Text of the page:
Extra show for special audience
Witi Ihimaera was happy to be back with the most special wahine in his life, his sisters, at an invitation-only performance of Nancy Brunning's play Witi's Wahine at Rongopai Marae on Wednesday night.
Ihimaera said it was important they honoured Nancy's intention that the play be performed at Coast communities where the inspiration came from for some of his leading female characters.
About 70 special guests gathered at Rongopai, Ihimaera's family marae in Waituhi, many of them with close connections to characters in the play.
A dinner was followed by the performance directed by Waimihi Hotere and starring Mere Boynton, Roimata Fox and Ani-Piki Tuari and new cast member, Olivia Violet Robinson.
Actor and writer Nancy Brunning passed away last year, leaving a lasting legacy of Maori stories and characters on the small screen, silver screen and on stage.
Witi's Wahine was one of her final projects where she brought together some of Ihimaera's poignant wahine Maori characters. The play premiered at the Tairawhiti Arts Festival last year to rave reviews and this year has been performed in Uawa and Wairoa. There will be two final performances on Saturday at Lawson Field Theatre in Gisborne.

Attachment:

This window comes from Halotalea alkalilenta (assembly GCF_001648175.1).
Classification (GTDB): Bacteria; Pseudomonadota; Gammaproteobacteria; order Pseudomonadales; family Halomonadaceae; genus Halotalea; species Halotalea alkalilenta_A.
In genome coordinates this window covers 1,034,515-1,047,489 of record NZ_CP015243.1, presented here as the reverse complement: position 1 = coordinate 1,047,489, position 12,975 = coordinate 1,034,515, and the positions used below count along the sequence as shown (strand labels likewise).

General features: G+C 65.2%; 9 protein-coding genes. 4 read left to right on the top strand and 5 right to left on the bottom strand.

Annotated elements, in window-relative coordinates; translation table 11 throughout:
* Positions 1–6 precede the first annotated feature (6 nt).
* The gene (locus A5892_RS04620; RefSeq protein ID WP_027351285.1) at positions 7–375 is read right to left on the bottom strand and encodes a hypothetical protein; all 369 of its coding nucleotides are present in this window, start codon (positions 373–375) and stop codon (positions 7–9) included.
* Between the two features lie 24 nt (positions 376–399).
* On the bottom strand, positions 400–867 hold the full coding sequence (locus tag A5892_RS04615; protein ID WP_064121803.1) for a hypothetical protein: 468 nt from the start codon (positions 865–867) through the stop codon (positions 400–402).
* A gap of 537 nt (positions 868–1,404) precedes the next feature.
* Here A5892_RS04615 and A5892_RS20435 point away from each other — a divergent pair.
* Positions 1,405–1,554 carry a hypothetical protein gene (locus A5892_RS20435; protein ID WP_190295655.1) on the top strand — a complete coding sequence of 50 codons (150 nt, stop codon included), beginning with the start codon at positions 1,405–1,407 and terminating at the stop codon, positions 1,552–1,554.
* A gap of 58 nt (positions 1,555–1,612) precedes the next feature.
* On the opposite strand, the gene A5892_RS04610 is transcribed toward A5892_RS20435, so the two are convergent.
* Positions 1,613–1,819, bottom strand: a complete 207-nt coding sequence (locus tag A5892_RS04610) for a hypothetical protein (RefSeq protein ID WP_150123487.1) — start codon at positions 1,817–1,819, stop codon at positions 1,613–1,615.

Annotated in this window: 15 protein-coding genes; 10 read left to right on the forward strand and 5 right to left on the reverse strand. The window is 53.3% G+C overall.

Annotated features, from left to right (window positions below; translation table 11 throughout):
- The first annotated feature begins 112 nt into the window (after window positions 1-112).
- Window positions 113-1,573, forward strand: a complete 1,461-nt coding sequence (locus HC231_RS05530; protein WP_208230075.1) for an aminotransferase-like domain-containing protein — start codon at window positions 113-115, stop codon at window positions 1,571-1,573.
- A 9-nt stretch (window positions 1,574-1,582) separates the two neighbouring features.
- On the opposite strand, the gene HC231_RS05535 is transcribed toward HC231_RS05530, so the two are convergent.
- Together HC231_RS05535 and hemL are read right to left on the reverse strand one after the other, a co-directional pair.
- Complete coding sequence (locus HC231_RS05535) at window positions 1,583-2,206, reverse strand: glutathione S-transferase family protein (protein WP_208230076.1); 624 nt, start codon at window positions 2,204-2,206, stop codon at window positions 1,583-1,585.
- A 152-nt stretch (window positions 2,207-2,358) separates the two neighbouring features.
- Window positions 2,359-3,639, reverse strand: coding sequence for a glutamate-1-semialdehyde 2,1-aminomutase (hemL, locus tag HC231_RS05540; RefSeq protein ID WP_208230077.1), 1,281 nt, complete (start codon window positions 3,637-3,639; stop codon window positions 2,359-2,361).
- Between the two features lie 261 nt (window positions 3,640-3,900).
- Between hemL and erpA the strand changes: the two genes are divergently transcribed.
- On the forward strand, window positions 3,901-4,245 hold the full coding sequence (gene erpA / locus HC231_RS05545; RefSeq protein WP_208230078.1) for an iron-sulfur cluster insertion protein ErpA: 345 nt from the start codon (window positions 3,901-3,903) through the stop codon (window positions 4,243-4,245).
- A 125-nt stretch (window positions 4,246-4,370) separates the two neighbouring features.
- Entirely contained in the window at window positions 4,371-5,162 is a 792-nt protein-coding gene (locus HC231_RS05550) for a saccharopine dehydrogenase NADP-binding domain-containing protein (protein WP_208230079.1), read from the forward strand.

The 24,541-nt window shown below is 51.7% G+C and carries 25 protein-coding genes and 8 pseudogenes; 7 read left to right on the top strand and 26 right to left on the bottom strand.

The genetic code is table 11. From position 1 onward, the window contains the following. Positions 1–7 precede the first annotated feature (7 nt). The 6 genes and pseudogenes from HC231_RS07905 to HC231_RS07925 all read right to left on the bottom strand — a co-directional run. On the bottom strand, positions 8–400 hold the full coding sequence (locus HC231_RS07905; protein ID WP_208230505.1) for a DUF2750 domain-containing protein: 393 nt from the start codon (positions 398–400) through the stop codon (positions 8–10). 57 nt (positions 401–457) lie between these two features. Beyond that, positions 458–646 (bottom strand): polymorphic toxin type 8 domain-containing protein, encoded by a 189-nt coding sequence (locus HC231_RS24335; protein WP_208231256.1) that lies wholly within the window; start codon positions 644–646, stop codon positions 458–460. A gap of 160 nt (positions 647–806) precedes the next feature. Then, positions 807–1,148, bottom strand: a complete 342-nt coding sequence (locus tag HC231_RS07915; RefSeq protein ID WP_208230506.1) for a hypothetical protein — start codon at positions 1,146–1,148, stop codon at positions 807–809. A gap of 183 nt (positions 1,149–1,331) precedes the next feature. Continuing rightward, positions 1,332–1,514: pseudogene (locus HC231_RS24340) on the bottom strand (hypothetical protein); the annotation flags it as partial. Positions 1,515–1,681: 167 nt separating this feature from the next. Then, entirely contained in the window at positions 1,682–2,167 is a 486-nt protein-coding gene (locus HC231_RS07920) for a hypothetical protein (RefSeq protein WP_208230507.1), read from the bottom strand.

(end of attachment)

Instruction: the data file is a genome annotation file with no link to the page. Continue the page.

Ihimaera had a small film crew in tow at the marae from European broadcaster ARTE, who are making a short film about his work, including the region that inspired a lot of it. The film will be released in France and Germany next year.
He has been busy working on two new books, Navigating The Stars; Maori Creation Myths (non-fiction) being released on October 20, and a children's book, Aria and the Matariki Stars, which will be released next year.
The novelist, short story writer, anthologist and librettist was born in Gisborne and was the first Maori writer to publish both a book of short stories and a novel. The recipient of many awards, he has also had two of his novels made into feature films — Whale Rider and Mahana.
Rongopai Marae is on Lavenham Road at Waituhi, 17km from Gisborne. The extraordinary paintings, rather than carvings, decorating the meeting house's interior, have been described in rich detail in Ihimaera's writing.